Sharon credits Facebook for connecting her with her husband, Harold Boomer. Jennifer's romance started with friendly online chats via ICQ, the precursor to AOL's IM, with her future husband, Ryan Wyse. Both romances began online with a friendship that led to in-person meetings.
Chat Leads to Date
"I was 15 at the time when I was on ICQ," says Jennifer. "I put in the minimum information, not revealing my location. I just added a brief blurb about my favorite bands and whoever saw me online didn't see my age, location or real name." Jennifer met people from all over the world on ICQ, and one night started chatting with Ryan.
Ryan lived 15 miles from her and he says God told him to click on ICQ one more time. That's when Jennifer popped up. They saw that they liked the same bands and started chatting. "Six months later he asked me out, when he turned 16," she says. "We've been together ever since."
Ryan and Jennifer married at 20-years-old. In May, they will celebrate their 9th anniversary.
God Used Facebook
In March 2009, Harold in Kansas City sent a friend request to Sharon in Utah on Facebook because he thought she was his daughter Sarah's respiratory therapist. Sharon wasn't Harold's daughter's former respiratory therapist but she saw on Facebook that Harold was friends with Mary, a woman she respected.
"I thought if he was friends with Mary, he must be a good guy." Harold and Sharon discovered on Facebook that she attended the church he used to attend when he lived in Utah. They also had a lot of mutual friends and interests.
One day Harold messaged Sharon on Facebook that he was coming to Utah for business, and to go skiing with his son, James. "My friend Crystal told me to give Harold a chance. He sounded like a good guy," says Sharon. "I thought, 'you can be anyone you want to online.'"
Harold attended Sharon's church that Sunday and they went out to lunch. "We talked for three hours, then we drove around Utah to see some of the places he used to go to when he lived in Utah in 1991," she says. "We enjoyed each other's company." They ended the day eating dessert at one of her favorite places.
Sharon had been divorced for three years and was cautious about her new friend. The following Thursday, Harold took Sharon out to dinner. "He came to my house to pick me up and when I walked out he said, 'Wow,'" says Sharon. "That was his moment when he knew I was the one for him."
Harold went back to Kansas City and called Sharon a week later. "He said he wanted to take our relationship to another level." she says. "I told him that long-distance relationships took a lot of work and I didn't have the time or funds to make this happen, so this would be all on him. He said he was willing to do the work."
Harold travelled to Utah two times after that conversation and Sharon visited Kansas City twice. In June, Sharon realized Harold was the one for her. "I had a problem with my sinuses and we had a bunch of stuff that didn't go right," she says. "He was so kind and tender through it all that when we were walking on the Riverwalk, he held my hand and it all connected. He was the one for me."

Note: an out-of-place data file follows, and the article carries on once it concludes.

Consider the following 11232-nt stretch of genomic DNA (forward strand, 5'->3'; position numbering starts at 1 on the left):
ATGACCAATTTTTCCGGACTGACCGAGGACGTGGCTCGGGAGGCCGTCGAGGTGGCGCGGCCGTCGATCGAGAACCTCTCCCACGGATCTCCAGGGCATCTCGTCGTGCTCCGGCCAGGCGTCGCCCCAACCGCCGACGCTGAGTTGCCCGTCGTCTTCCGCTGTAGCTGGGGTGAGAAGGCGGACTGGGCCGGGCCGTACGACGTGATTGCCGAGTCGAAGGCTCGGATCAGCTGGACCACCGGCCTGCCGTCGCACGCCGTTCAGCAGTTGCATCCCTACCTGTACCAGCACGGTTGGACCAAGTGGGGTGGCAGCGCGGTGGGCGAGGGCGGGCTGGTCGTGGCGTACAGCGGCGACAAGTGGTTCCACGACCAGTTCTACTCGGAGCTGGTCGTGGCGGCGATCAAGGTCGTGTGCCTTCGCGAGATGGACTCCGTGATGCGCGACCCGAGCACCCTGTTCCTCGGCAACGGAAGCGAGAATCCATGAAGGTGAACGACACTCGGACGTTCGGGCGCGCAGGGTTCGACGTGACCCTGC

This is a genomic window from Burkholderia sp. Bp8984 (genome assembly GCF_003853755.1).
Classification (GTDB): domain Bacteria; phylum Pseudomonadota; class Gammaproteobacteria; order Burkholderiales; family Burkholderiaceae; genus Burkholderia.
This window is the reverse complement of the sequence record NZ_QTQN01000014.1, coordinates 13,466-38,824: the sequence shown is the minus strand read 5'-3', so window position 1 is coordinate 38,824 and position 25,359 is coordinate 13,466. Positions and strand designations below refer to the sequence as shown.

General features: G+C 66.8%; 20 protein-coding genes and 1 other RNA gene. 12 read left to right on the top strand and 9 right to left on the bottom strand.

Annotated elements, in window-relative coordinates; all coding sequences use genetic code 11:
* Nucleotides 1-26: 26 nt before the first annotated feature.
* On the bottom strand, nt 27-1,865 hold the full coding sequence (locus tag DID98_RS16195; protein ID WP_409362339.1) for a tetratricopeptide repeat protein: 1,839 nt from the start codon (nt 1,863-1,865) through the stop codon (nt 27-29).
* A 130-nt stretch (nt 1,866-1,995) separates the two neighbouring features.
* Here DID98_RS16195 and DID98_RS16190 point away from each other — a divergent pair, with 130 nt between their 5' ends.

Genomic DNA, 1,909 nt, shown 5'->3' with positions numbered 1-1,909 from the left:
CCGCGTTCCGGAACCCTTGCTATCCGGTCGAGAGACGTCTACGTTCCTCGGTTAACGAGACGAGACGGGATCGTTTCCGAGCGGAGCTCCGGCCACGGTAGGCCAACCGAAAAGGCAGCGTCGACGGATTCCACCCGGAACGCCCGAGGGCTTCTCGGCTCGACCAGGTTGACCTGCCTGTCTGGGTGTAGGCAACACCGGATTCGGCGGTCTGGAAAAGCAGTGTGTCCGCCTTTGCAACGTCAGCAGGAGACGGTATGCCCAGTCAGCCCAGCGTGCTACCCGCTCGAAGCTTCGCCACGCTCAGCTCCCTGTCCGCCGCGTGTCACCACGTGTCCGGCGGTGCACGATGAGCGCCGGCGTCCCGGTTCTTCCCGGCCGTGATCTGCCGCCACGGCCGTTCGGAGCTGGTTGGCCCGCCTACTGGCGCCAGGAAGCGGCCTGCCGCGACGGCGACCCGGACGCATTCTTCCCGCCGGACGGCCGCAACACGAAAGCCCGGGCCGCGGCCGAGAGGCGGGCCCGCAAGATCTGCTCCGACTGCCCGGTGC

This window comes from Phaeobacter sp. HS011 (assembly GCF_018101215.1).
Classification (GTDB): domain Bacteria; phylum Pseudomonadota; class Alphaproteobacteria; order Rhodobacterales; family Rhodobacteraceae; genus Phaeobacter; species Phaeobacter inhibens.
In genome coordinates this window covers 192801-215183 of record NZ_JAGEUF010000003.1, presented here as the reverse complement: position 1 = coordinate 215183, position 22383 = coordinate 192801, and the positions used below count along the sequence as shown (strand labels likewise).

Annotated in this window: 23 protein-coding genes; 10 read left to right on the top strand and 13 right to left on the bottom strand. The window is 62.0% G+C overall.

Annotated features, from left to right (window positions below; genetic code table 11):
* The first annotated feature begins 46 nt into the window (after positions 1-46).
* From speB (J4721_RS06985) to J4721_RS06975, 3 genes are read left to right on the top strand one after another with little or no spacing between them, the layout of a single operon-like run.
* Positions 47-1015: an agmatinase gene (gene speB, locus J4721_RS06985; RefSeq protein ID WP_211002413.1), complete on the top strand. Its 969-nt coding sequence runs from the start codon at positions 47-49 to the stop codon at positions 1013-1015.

They got married in Utah and Sharon moved to Kansas City. "God used Facebook to bring us together," she says.
Jennifer's Tips for Relating Online
If you're venturing into online romance, Jennifer gives these safety tips:
- Be very cautious about how much information you reveal. Don't reveal your age or location right off the bat.
- Talk about general interests first. Spend time building a friendship. "You can learn a lot about a person with the information they decide to reveal or omit ... during an online chat," says Jennifer.
Here are more online dating safety tips from Scambook, an online complaint resolution platform.
- Don't provide real names or release too much detailed information: Even a social media account can release too much personal information for a dating site.
- Use a prepaid credit card: A prepaid card can protect primary bank accounts, especially if any problems arise requiring a cancellation of subscription.
- Be wary of downloads: All of these sites have mobile apps for your iPhone, iPad or Android device, but remember, these are optional. If a dating site asks to download and install software, take this as a red flag and be sure to keep browsers updated with the latest anti-virus software.
- Don't send or receive gifts (or money) prior to meeting: Identities cannot be confirmed online and gifts can be used to build fake "trust" between two parties. Don't provide a personal or work address until an in-person meeting has taken place.
- Keep things light—and local. It's best to meet a match not too far from home, in person, before investing too much. Caution should be taken with those who proclaim intense feelings right away, cannot meet, or claim to be serving in the military or working overseas. If someone is temporarily abroad, press the "pause" button to resume when they are available. A real person will understand and respect an in-person meeting. Click to read more about fake profiles.
- Meet in a public place. Meet a date in a well-lit public place when other people around. Make transportation arrangements ahead of time so you won't have to rely on a date to get home. Tell someone the location of your date, about the other person, and the time you expect to return. Lastly, have fun and don't do anything that leads to discomfort.
Leilani Haywood is a Kansas City, Mo.-based award-winning writer and columnist. Her work has been published in the Kansas City Star, Metro Voice and other publications. When she's not updating her status on Facebook or Twitter, she's driving her three kids to school or their next rehearsal. Follow her on Twitter @leilanihaywood.
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